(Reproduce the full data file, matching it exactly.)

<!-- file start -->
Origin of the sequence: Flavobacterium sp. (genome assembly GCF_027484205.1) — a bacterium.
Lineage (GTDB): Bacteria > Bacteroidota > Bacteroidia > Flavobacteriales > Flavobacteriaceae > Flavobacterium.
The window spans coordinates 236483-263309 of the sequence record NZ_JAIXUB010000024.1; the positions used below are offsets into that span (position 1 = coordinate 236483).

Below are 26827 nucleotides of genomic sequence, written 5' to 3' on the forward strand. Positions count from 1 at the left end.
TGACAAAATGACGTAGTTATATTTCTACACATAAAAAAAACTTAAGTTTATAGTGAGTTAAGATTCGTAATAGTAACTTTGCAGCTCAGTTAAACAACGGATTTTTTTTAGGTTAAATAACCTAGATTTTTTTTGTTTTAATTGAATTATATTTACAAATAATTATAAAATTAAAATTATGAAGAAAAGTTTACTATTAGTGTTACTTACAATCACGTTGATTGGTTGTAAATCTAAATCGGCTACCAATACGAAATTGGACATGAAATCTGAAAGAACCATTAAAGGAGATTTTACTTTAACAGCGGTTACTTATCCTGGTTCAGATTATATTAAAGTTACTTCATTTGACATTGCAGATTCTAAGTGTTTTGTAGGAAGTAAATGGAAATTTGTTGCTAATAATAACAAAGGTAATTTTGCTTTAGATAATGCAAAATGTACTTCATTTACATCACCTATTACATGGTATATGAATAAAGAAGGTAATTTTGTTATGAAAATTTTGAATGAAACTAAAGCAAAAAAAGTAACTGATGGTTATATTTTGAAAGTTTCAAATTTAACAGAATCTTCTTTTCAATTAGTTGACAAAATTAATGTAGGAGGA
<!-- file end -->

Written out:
Origin of the sequence: Flavobacterium sp. (genome assembly GCF_027484205.1) — a bacterium.
Lineage (GTDB): Bacteria > Bacteroidota > Bacteroidia > Flavobacteriales > Flavobacteriaceae > Flavobacterium.
The window spans coordinates 236483-263309 of the sequence record NZ_JAIXUB010000024.1; the positions used below are offsets into that span (position 1 = coordinate 236483).

Below are 26827 nucleotides of genomic sequence, written 5' to 3' on the forward strand. Positions count from 1 at the left end.
TGACAAAATGACGTAGTTATATTTCTACACATAAAAAAAACTTAAGTTTATAGTGAGTTAAGATTCGTAATAGTAACTTTGCAGCTCAGTTAAACAACGGATTTTTTTTAGGTTAAATAACCTAGATTTTTTTTGTTTTAATTGAATTATATTTACAAATAATTATAAAATTAAAATTATGAAGAAAAGTTTACTATTAGTGTTACTTACAATCACGTTGATTGGTTGTAAATCTAAATCGGCTACCAATACGAAATTGGACATGAAATCTGAAAGAACCATTAAAGGAGATTTTACTTTAACAGCGGTTACTTATCCTGGTTCAGATTATATTAAAGTTACTTCATTTGACATTGCAGATTCTAAGTGTTTTGTAGGAAGTAAATGGAAATTTGTTGCTAATAATAACAAAGGTAATTTTGCTTTAGATAATGCAAAATGTACTTCATTTACATCACCTATTACATGGTATATGAATAAAGAAGGTAATTTTGTTATGAAAATTTTGAATGAAACTAAAGCAAAAAAAGTAACTGATGGTTATATTTTGAAAGTTTCAAATTTAACAGAATCTTCTTTTCAATTAGTTGACAAAATTAATGTAGGAGGA